Classically harmonic analysis is concerned with the properties of Fourier transforms and Fourier series, in particular convergence of summability methods, the treatment of convolution operators and the applications to complex analysis, partial differential equations and approximation theory.
Modern harmonic analysis has also enlarged its views to encompass analytical problems posed on a Lie group or a homogeneous space instead of R^n. Nilpotent Lie groups and symmetric spaces provide the most natural contexts in this regard, but more general differentiable manifolds come very naturally into the picture and the interplay between geometric features (that is, metric properties) and analytic questions has become a driving Leitmotiv in harmonic analysis over the years, also enhancing its relation with complex analysis in several variables. Furthermore, many classical questions that are formulated in smooth spaces have their analogues in discrete structures such as homogeneous trees or graphs, which may be regarded as discrete approximations of continuous settings.
Harmonic analysis includes among its classical themes singular integrals, Riesz transforms and specttral multipliers, the centrality of which is confirmed by the continuous insurgence of new viewpoints and approaches which tighten the bonds with many neighboring topics in Analysis, such as partial differential equations (PDE's) and operator theory.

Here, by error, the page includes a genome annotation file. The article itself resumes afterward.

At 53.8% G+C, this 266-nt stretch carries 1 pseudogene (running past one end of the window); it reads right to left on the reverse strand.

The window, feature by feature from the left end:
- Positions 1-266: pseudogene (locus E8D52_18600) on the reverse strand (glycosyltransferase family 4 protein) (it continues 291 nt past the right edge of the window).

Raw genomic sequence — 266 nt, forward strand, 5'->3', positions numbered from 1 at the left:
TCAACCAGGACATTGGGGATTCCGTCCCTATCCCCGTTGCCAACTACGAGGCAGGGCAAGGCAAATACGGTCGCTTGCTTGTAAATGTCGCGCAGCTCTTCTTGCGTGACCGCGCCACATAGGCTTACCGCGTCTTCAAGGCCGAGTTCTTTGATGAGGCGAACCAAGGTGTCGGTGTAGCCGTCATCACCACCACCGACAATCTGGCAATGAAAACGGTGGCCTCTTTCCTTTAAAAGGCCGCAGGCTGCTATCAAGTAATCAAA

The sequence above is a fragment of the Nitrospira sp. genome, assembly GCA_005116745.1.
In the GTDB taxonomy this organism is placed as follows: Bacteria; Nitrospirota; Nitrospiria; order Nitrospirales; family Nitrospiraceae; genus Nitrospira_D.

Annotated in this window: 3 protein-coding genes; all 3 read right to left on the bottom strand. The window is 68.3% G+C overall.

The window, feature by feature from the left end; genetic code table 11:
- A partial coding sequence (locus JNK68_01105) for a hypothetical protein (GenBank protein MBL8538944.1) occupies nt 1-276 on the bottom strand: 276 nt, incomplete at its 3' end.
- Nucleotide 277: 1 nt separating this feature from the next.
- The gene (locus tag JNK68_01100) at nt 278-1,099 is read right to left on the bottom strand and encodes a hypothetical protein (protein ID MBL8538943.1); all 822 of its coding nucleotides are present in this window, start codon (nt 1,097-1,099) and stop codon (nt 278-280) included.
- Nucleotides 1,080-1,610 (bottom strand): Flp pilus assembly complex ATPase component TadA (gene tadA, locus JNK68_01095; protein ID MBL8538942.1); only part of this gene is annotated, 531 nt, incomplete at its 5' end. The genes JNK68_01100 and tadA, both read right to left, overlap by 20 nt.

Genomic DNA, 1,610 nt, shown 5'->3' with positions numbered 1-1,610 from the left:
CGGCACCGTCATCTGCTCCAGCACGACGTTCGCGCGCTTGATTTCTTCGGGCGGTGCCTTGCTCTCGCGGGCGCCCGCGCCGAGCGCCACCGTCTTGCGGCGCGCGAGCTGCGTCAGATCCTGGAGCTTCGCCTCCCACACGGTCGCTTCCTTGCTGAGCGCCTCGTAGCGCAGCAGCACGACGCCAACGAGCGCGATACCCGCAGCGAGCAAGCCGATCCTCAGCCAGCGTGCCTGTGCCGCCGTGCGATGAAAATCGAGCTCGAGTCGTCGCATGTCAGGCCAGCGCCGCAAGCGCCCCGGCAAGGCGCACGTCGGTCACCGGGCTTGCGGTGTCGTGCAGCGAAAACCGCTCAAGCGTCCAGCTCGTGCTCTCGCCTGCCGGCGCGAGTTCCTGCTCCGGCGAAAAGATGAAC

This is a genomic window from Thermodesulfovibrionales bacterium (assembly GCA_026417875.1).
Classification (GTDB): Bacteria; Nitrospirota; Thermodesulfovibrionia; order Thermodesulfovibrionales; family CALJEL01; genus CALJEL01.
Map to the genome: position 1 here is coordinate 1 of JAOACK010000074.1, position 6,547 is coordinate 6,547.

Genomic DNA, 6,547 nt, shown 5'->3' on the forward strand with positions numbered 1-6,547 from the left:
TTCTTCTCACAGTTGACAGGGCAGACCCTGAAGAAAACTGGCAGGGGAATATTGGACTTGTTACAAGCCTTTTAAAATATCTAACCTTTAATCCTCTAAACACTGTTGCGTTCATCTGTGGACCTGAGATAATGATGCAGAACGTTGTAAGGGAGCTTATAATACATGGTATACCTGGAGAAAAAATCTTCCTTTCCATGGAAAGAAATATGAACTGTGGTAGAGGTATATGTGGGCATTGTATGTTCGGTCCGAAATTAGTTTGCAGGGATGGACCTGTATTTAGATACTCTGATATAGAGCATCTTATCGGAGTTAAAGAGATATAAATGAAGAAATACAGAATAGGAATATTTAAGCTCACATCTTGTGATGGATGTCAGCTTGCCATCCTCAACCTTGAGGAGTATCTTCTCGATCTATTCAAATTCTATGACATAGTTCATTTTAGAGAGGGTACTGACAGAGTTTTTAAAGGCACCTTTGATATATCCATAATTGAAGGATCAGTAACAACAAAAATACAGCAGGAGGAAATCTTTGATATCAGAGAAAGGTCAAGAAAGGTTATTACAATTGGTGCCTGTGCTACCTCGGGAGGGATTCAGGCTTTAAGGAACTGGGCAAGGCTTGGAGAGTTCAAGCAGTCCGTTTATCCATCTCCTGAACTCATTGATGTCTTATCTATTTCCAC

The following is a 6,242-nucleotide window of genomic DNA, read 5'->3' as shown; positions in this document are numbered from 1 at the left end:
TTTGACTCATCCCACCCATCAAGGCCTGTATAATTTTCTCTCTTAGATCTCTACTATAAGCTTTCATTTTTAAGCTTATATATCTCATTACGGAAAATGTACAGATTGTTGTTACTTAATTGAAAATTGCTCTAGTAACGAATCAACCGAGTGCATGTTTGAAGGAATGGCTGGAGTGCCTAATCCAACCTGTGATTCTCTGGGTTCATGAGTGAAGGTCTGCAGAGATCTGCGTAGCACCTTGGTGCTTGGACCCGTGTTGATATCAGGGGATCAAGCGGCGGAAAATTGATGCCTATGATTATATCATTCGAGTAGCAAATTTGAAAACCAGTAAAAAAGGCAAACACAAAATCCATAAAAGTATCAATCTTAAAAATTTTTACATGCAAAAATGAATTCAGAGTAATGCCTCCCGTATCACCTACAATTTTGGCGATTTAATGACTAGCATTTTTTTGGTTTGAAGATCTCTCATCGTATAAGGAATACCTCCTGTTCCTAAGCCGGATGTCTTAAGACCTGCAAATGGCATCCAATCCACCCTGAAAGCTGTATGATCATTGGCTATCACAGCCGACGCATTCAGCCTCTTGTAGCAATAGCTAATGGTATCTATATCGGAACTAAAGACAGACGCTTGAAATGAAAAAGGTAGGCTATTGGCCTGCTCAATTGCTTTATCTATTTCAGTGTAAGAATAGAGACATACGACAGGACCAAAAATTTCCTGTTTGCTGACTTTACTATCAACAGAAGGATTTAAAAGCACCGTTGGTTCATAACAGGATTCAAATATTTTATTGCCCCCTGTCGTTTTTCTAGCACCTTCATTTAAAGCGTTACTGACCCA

On the more applied side, one of the most successful outputs of Fourier analysis of the last thirty years is the use of wavelets, which has given rise to an important branch of numerical and applied mathematics that includes, among other aspects of approximation theory, a variety of similar transforms such as curvelets, ridgelets or shearlets. Transforms of this kind may often be viewed as originating from the theory of square integrable representations of Lie groups, one of the traditional and highly developed theoretical themes of abstract harmonic analysis. This ever growing connection between abstract theoretical questions and everyday life applications, such as, to mention a central example, the link between the Radon transform and computerized tomography (CT), is one of the most appealing features of contemporary harmonic analysis.
The members of the team are active on the following research topics:
- Analysis on Lie groups, Riemannian manifolds and homogeneous trees
- Compressed sensing
- Elliptic and parabolic operators
- Gaussian Harmonic Analysis
- Gelfand pairs and Schwartz correspondence
- Harmonic analysis on semigroups
- Heat kernels
- Radon transforms
- Singular integrals
- Spectral multipliers
- Square functions
- Maximal operators
- Square integrable representations
- Uniformly bounded representations
- Wavelet analysis